Taco Bell filed a motion to decertify the class in August 2011, and in July 2012, the court granted Taco Bell’s motion to decertify the previously certified state law damages class but denied Taco Bell’s motion to decertify the ADA injunctive relief class. In September 2012, the court set a discovery and briefing schedule concerning the trials of the four individual plaintiffs’ state law

16



damages claims, which the court stated would be tried before holding further proceedings regarding the possible issuance of an injunction. The court subsequently issued an order modifying its October 2011 Findings of Facts and Conclusions of Law deleting the statement that an injunction was warranted. Plaintiffs appealed that order, and on June 24, 2013 the Ninth Circuit Court of Appeals dismissed plaintiff’s appeal. On January 15, 2014, plaintiffs filed a motion seeking issuance of a classwide injunction, and Taco Bell filed a motion to dismiss both the individual and class ADA claims based on a lack of jurisdiction.

On April 24, 2014, the parties agreed to settle this matter. On June 4, 2014, the court granted preliminary approval of the settlement and on September 24, 2014, the court granted final approval. The proposed settlement amount has been accrued in our Condensed Consolidated Financial Statements, and the associated cash payments will not be material.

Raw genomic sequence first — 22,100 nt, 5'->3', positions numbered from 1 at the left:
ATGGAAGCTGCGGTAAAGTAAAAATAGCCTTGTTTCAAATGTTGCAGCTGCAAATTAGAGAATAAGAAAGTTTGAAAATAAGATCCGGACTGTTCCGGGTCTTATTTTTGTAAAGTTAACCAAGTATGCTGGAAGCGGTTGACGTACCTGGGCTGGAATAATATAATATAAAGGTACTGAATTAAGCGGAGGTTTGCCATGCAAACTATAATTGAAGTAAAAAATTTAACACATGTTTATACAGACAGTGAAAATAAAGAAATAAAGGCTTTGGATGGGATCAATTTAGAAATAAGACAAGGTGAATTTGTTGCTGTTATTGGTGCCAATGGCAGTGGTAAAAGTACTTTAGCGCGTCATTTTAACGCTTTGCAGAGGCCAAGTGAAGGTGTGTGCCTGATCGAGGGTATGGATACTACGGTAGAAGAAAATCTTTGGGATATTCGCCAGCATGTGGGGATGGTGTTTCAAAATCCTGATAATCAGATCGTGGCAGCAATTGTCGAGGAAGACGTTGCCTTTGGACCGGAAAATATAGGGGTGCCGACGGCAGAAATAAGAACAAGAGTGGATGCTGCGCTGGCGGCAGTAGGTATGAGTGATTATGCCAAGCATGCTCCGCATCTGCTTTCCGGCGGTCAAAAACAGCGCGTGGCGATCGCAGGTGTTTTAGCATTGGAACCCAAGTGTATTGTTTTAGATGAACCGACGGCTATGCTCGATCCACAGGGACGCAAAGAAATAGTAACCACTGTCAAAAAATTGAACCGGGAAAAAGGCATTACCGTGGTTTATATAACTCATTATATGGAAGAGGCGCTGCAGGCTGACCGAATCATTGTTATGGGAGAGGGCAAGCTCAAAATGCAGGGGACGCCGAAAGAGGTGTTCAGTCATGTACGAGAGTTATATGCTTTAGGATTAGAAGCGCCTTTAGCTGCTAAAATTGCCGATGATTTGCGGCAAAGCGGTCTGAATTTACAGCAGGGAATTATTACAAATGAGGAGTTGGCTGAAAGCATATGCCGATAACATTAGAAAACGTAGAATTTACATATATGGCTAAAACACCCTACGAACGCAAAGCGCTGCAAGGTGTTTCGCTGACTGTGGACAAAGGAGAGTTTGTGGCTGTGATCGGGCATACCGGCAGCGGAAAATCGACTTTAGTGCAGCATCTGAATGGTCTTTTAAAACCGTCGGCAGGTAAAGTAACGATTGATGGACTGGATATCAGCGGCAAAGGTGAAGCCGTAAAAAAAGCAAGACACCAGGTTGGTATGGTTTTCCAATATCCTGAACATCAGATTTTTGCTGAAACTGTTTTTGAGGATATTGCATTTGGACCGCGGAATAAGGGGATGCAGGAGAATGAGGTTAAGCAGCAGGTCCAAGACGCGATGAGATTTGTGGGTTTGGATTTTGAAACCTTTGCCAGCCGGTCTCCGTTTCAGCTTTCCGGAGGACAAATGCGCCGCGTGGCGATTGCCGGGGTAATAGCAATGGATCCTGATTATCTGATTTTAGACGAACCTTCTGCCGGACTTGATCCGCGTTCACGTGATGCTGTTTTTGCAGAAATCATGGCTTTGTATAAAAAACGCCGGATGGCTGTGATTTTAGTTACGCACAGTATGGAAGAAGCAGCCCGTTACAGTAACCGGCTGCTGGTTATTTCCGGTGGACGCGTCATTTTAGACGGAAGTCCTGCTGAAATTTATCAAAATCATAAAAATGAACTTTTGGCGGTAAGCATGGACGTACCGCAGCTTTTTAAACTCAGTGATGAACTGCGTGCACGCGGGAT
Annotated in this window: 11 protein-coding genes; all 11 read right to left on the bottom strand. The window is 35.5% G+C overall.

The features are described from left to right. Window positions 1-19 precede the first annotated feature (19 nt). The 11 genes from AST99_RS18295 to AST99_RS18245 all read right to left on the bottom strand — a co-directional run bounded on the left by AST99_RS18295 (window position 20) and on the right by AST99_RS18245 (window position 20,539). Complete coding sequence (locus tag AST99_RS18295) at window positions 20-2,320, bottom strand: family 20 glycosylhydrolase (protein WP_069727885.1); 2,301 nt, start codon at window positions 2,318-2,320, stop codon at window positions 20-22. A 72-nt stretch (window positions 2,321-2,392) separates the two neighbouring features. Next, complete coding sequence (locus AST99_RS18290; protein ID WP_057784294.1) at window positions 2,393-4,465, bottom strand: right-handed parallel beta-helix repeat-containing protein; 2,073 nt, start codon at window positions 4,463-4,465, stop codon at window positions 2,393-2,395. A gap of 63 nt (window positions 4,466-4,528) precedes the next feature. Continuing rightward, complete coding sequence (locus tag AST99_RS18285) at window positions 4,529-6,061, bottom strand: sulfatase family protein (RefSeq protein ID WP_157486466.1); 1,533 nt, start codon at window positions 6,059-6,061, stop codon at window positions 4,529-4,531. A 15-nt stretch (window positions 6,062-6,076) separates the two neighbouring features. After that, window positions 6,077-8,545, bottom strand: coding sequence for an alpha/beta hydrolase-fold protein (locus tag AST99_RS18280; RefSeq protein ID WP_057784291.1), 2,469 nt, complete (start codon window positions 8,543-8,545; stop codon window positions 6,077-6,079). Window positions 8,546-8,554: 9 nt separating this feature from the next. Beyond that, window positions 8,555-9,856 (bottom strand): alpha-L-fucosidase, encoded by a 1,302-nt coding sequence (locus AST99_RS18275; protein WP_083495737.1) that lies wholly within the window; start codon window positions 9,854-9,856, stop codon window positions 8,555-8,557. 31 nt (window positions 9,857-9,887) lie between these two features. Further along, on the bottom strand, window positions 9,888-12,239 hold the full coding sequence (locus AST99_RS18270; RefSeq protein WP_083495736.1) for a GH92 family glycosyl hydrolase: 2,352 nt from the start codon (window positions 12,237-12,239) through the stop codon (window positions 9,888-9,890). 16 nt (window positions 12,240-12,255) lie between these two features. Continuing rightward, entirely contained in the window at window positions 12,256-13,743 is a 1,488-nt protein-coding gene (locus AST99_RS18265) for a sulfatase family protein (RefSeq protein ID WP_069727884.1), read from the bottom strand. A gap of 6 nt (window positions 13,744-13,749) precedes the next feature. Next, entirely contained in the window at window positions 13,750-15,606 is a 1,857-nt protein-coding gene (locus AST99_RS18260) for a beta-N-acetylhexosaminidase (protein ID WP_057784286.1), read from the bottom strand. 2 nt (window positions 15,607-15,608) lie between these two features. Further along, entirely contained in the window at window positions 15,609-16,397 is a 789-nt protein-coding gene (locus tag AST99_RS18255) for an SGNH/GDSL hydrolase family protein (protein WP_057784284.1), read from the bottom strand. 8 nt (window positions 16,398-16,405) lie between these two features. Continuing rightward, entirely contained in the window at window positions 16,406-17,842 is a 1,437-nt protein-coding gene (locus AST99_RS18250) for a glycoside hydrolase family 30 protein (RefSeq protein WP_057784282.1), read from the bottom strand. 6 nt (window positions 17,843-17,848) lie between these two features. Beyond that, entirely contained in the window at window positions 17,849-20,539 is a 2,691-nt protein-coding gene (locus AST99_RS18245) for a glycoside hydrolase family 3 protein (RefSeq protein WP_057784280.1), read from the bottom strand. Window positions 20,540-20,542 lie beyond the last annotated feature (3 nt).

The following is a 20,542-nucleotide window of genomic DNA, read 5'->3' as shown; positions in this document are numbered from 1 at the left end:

In July 2009, a putative class action styled Mark Smith v. Pizza Hut, Inc. was filed in the U.S. District Court for the District of Colorado. The complaint alleged that Pizza Hut did not properly reimburse its delivery drivers for various automobile costs, uniforms costs, and other job-related expenses and seeks to represent a class of delivery drivers nationwide under the Fair Labor Standards Act (FLSA) and Colorado state law. In January 2010, plaintiffs filed a motion for conditional certification of a nationwide class of current and former Pizza Hut, Inc. delivery drivers. However, in March 2010, the court granted Pizza Hut’s pending motion to dismiss for failure to state a claim, with leave to amend. Plaintiffs subsequently filed an amended complaint, which dropped the uniform claims but, in addition to the federal FLSA claims, asserted state-law class action claims under the laws of sixteen different states. Pizza Hut filed a motion to dismiss the amended complaint, and plaintiffs sought leave to amend their complaint a second time. In August 2010, the court granted plaintiffs’ motion to amend. Pizza Hut filed another motion to dismiss the Second Amended Complaint. In July 2011, the court granted Pizza Hut’s motion with respect to plaintiffs’ state law claims but allowed the FLSA claims to go forward. Plaintiffs filed their Motion for Conditional Certification in August 2011, and the court granted plaintiffs’ motion in April 2012. The opt-in period closed on August 23, 2012, and 6,049 individuals opted in.  On February 28, 2014, Pizza Hut filed a motion to decertify the collective action, along with a motion for partial summary judgment seeking an order from the court that the FLSA does not require Pizza Hut to reimburse certain fixed costs that delivery drivers would have incurred regardless of their employment with Pizza Hut.